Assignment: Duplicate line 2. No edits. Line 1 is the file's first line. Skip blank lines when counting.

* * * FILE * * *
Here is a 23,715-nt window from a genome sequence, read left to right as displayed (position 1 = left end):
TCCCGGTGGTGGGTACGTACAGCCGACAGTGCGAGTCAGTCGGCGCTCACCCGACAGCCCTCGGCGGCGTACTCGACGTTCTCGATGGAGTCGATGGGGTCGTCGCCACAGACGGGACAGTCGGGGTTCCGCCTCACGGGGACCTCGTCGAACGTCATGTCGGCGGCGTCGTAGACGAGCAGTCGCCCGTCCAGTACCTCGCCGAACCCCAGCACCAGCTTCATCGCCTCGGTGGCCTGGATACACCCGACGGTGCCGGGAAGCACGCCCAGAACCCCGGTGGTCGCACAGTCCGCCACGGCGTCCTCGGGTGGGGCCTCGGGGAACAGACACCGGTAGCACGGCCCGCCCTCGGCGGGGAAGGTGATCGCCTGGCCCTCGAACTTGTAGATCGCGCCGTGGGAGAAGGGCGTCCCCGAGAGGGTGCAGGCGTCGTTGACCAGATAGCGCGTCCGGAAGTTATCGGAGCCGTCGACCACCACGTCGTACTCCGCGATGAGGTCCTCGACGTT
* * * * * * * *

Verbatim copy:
TCCCGGTGGTGGGTACGTACAGCCGACAGTGCGAGTCAGTCGGCGCTCACCCGACAGCCCTCGGCGGCGTACTCGACGTTCTCGATGGAGTCGATGGGGTCGTCGCCACAGACGGGACAGTCGGGGTTCCGCCTCACGGGGACCTCGTCGAACGTCATGTCGGCGGCGTCGTAGACGAGCAGTCGCCCGTCCAGTACCTCGCCGAACCCCAGCACCAGCTTCATCGCCTCGGTGGCCTGGATACACCCGACGGTGCCGGGAAGCACGCCCAGAACCCCGGTGGTCGCACAGTCCGCCACGGCGTCCTCGGGTGGGGCCTCGGGGAACAGACACCGGTAGCACGGCCCGCCCTCGGCGGGGAAGGTGATCGCCTGGCCCTCGAACTTGTAGATCGCGCCGTGGGAGAAGGGCGTCCCCGAGAGGGTGCAGGCGTCGTTGACCAGATAGCGCGTCCGGAAGTTATCGGAGCCGTCGACCACCACGTCGTACTCCGCGATGAGGTCCTCGACGTT